Friday, February 28, 2014

Remembering Pudiogou

Djenné is enveloped once more by the fine dust of the Harmattan, creating an out-of- focus world where nearly all colours are faded and where dreams and memories surface more readily than on clear days when bright sunshine and azur skies sweep away day dreams.
On days like today I gaze out over the hazy distance and remember my favourite horse Maobi and I remember Pudiogou, my Dogon Man Thursday. He was the best amongst all those who have worked at Hotel Djenné Djenno.  Pudg helped with everything, but his most memorable function was to be my riding companion.  Pudg was here for all my horses: Napoleon first, then Maobi and finally Petit Bandit, which he rode here from the Dogon Country in 2011.  I now go riding alone but it is not the same.

Most days I went riding with Pudiogou:  I  used to set out on my own while Pudg took the opportunity to clean out the stable before saddling Max and joining me. I used to see him arriving in a cloud of dust on the horizon, galloping towards me and my horse to join us. Then we would ride far into the bush, halfway to Diabolo or Sirimo and back, much further than I now go on my own. It was fantastic fun to gallop together across the dusty plains...Pudg was a born horseman, fearless and calm. Max was also the horse for the carriage for outings with tourists and on many occasions I would ride while Pudg drove Max.

Apart from being my groom and riding companion Pudg worked as a ‘chambermaid’; he sometimes helped serving at the table; he helped Boubakar to tend the garden and also became the very best of my bogolan workers. When he arrived he did not speak French and could not read and write. Within a couple of years his French was much better than my Bambara and he was no longer illiterate, having followed M. Diarra’s evening classes assidiuously.
And now he is gone.
First of all we sold Max last year in January. It was a decision arrived at for practical and economic reasons- there were no more tourists and I could no longer afford to keep him. Pudiogou stayed until March, and then suddenly he announced that his mother had called him to his Dogon village: he was to take his sister who suffered from mental illness to a traditional healer far into the bush. I did not deal with his request for leave very well: I was very upset to lose him. ‘But how long is this going to take? ’ I asked, unreasonably. ‘You can’t just leave me like this!’ But of course he could.  ‘I will be back when my sister is well again’ he assured me. But I continued being unreasonable, and said what I now regret: ‘But you owe us money!’ You can’t just leave like this!’  He said I would get the money he owed me. But of course that was not the point...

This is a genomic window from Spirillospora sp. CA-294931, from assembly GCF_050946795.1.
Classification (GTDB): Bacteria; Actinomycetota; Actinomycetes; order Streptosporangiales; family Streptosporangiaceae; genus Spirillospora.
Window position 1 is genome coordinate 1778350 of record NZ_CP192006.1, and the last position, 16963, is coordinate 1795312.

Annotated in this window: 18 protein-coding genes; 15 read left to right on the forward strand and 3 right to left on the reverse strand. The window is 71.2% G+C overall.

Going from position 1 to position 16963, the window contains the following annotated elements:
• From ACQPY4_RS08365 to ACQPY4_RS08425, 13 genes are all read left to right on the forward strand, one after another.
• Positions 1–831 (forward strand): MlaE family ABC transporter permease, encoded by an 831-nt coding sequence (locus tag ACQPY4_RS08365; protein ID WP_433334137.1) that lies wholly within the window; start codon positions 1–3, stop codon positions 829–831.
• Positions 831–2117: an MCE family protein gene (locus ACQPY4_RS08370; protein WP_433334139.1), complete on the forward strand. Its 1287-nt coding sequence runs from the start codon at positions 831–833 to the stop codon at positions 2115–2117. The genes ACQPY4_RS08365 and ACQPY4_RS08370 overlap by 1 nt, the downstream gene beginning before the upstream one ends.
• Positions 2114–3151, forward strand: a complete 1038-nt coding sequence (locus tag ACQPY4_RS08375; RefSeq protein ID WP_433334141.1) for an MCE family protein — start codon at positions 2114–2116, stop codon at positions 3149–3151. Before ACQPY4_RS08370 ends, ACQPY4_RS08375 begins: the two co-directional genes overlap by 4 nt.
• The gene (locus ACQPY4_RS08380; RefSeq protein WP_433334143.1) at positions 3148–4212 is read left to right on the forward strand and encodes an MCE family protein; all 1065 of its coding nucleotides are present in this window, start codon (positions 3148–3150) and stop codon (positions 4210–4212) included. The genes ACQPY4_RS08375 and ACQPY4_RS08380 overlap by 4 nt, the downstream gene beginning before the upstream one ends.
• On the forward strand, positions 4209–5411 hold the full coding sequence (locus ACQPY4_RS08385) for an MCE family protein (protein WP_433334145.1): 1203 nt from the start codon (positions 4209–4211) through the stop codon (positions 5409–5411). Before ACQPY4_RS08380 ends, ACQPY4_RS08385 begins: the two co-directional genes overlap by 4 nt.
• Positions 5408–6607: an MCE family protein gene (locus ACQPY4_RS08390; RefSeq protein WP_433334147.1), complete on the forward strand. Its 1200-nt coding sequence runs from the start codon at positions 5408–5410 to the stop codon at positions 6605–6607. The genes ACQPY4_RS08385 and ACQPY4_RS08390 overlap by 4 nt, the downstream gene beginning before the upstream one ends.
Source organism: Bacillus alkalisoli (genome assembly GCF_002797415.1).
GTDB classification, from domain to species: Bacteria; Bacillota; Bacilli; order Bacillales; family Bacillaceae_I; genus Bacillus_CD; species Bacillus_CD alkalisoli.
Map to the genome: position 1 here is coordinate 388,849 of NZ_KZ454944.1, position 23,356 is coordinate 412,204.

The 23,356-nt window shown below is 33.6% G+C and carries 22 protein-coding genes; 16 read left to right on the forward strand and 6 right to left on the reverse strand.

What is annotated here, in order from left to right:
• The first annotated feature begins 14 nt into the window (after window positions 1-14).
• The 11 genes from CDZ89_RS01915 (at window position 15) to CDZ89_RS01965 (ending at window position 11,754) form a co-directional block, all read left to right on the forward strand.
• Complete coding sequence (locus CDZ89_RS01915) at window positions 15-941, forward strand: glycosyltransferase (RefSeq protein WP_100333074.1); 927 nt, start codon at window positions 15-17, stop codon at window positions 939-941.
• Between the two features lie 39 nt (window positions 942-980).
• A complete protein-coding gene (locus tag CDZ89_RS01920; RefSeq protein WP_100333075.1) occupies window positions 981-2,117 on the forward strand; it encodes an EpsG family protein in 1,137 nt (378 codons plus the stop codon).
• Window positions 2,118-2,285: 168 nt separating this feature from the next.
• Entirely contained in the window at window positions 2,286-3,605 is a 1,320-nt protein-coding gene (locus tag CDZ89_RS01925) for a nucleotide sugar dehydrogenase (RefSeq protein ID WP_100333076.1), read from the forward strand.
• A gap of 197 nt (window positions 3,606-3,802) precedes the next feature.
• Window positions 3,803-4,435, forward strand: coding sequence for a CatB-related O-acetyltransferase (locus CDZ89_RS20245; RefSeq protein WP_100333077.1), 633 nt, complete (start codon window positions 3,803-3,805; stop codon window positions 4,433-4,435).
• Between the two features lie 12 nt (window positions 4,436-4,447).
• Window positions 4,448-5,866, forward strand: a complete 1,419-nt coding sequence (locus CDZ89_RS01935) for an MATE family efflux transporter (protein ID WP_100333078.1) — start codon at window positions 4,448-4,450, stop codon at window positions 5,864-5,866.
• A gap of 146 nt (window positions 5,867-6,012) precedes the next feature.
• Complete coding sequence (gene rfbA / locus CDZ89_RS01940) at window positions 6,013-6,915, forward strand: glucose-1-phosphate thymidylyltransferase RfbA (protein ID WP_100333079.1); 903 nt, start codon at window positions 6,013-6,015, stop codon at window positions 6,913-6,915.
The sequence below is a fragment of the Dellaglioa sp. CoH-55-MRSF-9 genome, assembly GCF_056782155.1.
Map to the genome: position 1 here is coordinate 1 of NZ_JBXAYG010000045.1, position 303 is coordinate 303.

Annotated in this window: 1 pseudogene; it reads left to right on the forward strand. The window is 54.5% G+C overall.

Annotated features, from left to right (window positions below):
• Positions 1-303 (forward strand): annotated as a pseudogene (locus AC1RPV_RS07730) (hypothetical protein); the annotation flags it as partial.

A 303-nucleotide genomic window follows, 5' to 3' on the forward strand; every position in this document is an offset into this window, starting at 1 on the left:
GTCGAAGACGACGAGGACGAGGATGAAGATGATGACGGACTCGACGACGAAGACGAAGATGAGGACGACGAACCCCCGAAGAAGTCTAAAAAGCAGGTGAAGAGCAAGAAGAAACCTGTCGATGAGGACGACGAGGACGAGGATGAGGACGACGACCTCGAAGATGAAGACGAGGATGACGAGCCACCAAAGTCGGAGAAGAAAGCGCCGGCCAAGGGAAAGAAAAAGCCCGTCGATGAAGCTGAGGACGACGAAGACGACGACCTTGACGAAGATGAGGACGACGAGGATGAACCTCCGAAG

Noone has heard of him since the day he left in March, almost a year ago now. There are rumours that he has left ‘à l’aventure’ to the Ivory Coast. I do miss him when I look out over the plain far into the dusty  horizon where we used to ride....

Thursday, February 20, 2014

Fishing Mystery

Just arrived back from a few days in Bamako: this was the scene witnessed on the early morning of my departure: just on the other side of the Djenné ferry: a communal fishing, when a whole village goes to fish in one of the ponds that remain before all the water is dried up by the great heat of March, April and May in the plains of the Niger inland Delta.  The reasons for this communal fishing remain shrouded in mystery. I ask a sensible question: ‘why do they ALL go fishing at once?’ I get a reply that does not satisfy me and I have not been able to get to the bottom of this mystery. But that is one of the charming and infuriating facts of West Africa: one will never really understand it.

In Bamako I was invited by my new friend the Swedish ambassador Eva Emneus to a reception at her residence for the Swedish Foreign Minister Carl Bildt -above- who was on a whistle stop tour of Mali. The reception was attended by just about all the ambassadors of Mali.   I had a lovely time and found Bildt quite charming. He was very interested in the subject of Djenné’s ‘Maraboutage’. I began to tell him the story of how I arranged some Maraboutage for the foreign correspondent with love problems (see blog Nov 22,  2012) but the efficient Eva whisked him away before the end of the story to introduce him to the Spanish ambassador... now, I understand this perfectly : she was only doing her job of course!

Friday, February 14, 2014

The advice of my Godmother

A few days ago one of Djenné’s  Grands Marabouts   paid me a visit. He carried with him a long letter written in French, which he wanted me to read. It was prepared by someone else since his French is rudimentary and my Songhai is non existent.

He was asking me to finance a hangar, (a sun-roof) for the public readings of the Koran that his family hosts. Until now they have been hiring tarpaulins to stretch across the place where the men gather for the Fatias, which is the normal way to do it here. The letter contained a detailed estimate for the cost : in the region of 1000E. I read the letter and said I would think about it and talk to Keita. At least that is one thing I have learned here : it is better to say ‘I will think about it’ than NO….